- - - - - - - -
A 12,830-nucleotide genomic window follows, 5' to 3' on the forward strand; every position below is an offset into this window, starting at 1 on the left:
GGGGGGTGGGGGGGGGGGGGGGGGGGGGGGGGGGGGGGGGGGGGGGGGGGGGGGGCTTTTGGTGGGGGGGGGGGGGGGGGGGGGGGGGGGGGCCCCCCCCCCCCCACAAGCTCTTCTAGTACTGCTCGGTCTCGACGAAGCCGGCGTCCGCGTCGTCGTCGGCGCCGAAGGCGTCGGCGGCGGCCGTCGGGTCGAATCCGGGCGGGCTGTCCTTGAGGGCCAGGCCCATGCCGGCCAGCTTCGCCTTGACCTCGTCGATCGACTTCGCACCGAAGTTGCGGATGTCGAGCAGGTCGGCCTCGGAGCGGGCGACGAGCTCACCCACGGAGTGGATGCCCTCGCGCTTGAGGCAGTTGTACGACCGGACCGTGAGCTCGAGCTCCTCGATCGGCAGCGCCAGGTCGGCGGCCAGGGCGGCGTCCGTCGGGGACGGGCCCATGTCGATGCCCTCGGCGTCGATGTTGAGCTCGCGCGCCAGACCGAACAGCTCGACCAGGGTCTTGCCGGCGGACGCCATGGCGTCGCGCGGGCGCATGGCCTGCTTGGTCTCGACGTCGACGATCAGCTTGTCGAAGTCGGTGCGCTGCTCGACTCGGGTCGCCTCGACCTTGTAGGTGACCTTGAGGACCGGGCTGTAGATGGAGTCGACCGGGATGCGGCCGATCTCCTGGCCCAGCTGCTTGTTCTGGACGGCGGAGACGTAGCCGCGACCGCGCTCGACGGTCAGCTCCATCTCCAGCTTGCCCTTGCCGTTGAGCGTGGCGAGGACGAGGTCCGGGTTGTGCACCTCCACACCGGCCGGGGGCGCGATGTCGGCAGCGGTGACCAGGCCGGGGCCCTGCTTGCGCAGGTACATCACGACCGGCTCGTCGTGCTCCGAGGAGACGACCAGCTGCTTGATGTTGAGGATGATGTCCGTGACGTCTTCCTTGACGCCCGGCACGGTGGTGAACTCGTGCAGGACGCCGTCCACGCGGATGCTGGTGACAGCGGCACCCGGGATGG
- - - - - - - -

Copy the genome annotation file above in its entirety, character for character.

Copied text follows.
A 12,830-nucleotide genomic window follows, 5' to 3' on the forward strand; every position below is an offset into this window, starting at 1 on the left:
GGGGGGTGGGGGGGGGGGGGGGGGGGGGGGGGGGGGGGGGGGGGGGGGGGGGGGGCTTTTGGTGGGGGGGGGGGGGGGGGGGGGGGGGGGGGCCCCCCCCCCCCCACAAGCTCTTCTAGTACTGCTCGGTCTCGACGAAGCCGGCGTCCGCGTCGTCGTCGGCGCCGAAGGCGTCGGCGGCGGCCGTCGGGTCGAATCCGGGCGGGCTGTCCTTGAGGGCCAGGCCCATGCCGGCCAGCTTCGCCTTGACCTCGTCGATCGACTTCGCACCGAAGTTGCGGATGTCGAGCAGGTCGGCCTCGGAGCGGGCGACGAGCTCACCCACGGAGTGGATGCCCTCGCGCTTGAGGCAGTTGTACGACCGGACCGTGAGCTCGAGCTCCTCGATCGGCAGCGCCAGGTCGGCGGCCAGGGCGGCGTCCGTCGGGGACGGGCCCATGTCGATGCCCTCGGCGTCGATGTTGAGCTCGCGCGCCAGACCGAACAGCTCGACCAGGGTCTTGCCGGCGGACGCCATGGCGTCGCGCGGGCGCATGGCCTGCTTGGTCTCGACGTCGACGATCAGCTTGTCGAAGTCGGTGCGCTGCTCGACTCGGGTCGCCTCGACCTTGTAGGTGACCTTGAGGACCGGGCTGTAGATGGAGTCGACCGGGATGCGGCCGATCTCCTGGCCCAGCTGCTTGTTCTGGACGGCGGAGACGTAGCCGCGACCGCGCTCGACGGTCAGCTCCATCTCCAGCTTGCCCTTGCCGTTGAGCGTGGCGAGGACGAGGTCCGGGTTGTGCACCTCCACACCGGCCGGGGGCGCGATGTCGGCAGCGGTGACCAGGCCGGGGCCCTGCTTGCGCAGGTACATCACGACCGGCTCGTCGTGCTCCGAGGAGACGACCAGCTGCTTGATGTTGAGGATGATGTCCGTGACGTCTTCCTTGACGCCCGGCACGGTGGTGAACTCGTGCAGGACGCCGTCCACGCGGATGCTGGTGACAGCGGCACCCGGGATGG